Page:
Here you have a character say five words. But you follow it with twenty three words from the author, explaining things, from the author's viewpoint. It is his story, after all, and fair is far. Shouldn't his role b e bigger then yours?

With a small change, keeping the situation the same, we have:

"Where the hell are we?" Deacon asked, unable to keep the frustration from his voice. "We've only been riding for a couple of hours and we're already lost...in a damn desert."

With some rephrasing, it's him, not you. We still know he's frustrated. We still know they're lost (not stranded, which you mention a few lines later). But it's his reaction, not you explaining things as an outside observer. i also added "Damn," to enhance his frustration. So in the end we know how he spoke, and how he feels. Same situation, but with a change from your viewpoint to his.
"They were lost and now their rations were running out fast.
One of the artifacts of telling, as against presenting his viewpoint is that you tend to say things without consulting the character. They've been riding for only a few hours. So how can they be running out of food? (rations are food). These are people who are familiar with the idea of riding through places where people and civilization is sparse, and should be prepared for it. So, if they're running out of water that quickly are they smart enough for us to want to know more about them, and care what happens to them? My point is that were you in his viewpoint, using his perceptions and needs, he would have reminded you of that.

The difference between telling and showing is viewpoint.

Hope this helps.


Senior Member
To be honest. I'm already on chapter 12, later on it gets better and my writing evolves with it. (Well that's what I heard when someone else critiqued it.)

Jay Greenstein

Senior Member
Does it matter if it gets better if they don't turn to page two because the writing doesn't make them want to? You're thinking in terms of action. But it's the writing—the sense if being in the story minute-by minute—that keeps the reader turning pages.

Two relevant quotes:

“A novel is like a car—it won’t go anywhere until you turn on the engine. The “engine” of both fiction and nonfiction is the point at which the reader makes the decision not to put the book down. The engine should start in the first three pages, the closer to the top of page one the better.”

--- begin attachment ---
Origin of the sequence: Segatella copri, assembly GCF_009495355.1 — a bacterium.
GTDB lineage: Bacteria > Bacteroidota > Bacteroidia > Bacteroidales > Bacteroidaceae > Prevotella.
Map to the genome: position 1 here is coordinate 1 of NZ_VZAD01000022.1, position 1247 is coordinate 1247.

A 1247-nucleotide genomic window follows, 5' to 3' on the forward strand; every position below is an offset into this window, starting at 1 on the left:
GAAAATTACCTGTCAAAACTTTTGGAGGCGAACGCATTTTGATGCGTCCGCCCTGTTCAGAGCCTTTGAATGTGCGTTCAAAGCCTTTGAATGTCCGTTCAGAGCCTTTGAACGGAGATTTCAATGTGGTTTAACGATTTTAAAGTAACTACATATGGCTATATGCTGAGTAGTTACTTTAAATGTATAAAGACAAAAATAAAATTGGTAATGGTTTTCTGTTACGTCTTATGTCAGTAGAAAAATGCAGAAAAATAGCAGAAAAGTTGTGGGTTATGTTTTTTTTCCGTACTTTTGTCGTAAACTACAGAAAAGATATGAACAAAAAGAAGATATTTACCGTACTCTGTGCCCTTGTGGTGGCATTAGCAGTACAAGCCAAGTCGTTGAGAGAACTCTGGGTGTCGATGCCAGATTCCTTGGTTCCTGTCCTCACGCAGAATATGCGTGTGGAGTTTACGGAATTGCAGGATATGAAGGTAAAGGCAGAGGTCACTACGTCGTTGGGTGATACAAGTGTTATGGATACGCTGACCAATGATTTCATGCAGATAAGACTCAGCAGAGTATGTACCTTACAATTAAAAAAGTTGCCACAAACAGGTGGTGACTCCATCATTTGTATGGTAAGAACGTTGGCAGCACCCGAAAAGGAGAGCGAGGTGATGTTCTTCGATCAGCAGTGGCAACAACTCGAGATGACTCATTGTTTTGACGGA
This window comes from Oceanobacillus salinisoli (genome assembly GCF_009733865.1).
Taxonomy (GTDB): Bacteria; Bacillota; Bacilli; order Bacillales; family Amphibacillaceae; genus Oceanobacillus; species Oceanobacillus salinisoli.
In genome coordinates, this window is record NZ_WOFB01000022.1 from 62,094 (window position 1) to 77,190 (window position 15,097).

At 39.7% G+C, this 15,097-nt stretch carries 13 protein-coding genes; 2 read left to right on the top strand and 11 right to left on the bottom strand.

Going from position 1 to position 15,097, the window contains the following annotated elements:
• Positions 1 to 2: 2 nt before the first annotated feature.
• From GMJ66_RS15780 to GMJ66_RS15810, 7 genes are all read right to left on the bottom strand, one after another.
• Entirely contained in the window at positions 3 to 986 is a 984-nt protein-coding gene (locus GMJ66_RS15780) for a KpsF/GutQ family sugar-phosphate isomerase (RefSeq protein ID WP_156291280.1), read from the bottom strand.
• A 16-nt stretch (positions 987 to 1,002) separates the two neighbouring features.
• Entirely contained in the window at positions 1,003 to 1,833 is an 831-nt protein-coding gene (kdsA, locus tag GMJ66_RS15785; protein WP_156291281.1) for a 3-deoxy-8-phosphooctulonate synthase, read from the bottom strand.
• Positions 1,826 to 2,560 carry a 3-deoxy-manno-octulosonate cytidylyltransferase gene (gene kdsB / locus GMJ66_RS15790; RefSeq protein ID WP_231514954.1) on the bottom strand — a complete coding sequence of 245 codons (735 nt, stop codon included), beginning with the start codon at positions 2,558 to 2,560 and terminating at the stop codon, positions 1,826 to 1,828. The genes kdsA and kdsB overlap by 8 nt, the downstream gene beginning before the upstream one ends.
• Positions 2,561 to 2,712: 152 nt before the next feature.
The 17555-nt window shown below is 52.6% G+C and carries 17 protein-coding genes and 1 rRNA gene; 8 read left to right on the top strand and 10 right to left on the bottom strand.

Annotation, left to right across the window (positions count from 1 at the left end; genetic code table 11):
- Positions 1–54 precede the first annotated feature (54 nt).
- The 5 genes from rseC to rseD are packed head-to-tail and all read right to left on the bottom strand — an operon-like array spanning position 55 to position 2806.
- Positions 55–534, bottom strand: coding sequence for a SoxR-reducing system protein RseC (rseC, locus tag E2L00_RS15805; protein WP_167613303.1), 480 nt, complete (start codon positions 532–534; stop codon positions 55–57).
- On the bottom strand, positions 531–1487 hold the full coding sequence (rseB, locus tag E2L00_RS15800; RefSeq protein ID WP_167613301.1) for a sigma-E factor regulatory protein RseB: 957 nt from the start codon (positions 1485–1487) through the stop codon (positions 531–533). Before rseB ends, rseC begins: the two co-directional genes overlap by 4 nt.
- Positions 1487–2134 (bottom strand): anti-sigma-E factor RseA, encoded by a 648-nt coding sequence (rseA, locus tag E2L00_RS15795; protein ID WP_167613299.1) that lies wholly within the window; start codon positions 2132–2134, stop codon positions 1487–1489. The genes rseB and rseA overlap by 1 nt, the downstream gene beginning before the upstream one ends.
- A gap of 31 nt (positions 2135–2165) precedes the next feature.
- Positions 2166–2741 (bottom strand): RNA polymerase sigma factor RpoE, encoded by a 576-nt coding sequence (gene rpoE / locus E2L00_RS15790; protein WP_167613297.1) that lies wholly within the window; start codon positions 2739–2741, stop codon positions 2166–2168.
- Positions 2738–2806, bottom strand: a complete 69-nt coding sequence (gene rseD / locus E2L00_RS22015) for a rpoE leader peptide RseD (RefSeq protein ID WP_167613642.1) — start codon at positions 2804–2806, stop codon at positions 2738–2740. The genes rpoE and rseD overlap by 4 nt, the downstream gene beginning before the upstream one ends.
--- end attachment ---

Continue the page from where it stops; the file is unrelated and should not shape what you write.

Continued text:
~ Sol Stein

“Good writing is supposed to evoke sensation in the reader, not the fact that it’s raining, but the feeling of being rained upon.”
~ E. L. Doctorow

It's not a matter of good or bad writing, it's that Writing, like any other profession, has its set of tricks and specialized knowledge. Our medium is very different from scree, stage, and storytelling, and that both mandates and precludes certain techniques.

But that aside, our goal is to entertain. Telling the reader what's said without making them know how it was said, drains the emotional content. Having characters who never change expression, never hesitate, stop to think, have a thought, or behave as people do inform, but they don't entertain.

As I said before, it's not a matter of good or bad writing, it's craft. Unless we know a bit of what publishers view as necessary skills and knowledge we're trying to guess at how to write well. Given the number of years it took us to master the nonfiction writing skills we learn in school—with the guidance of our teachers, guessing isn't the best approach.

You can write as you please, of course. But if you hope to sell your work, be that to a publisher or directly to the customer, taking the time to acquire a solid understanding of the tricks of the trade might be a wise investment of time.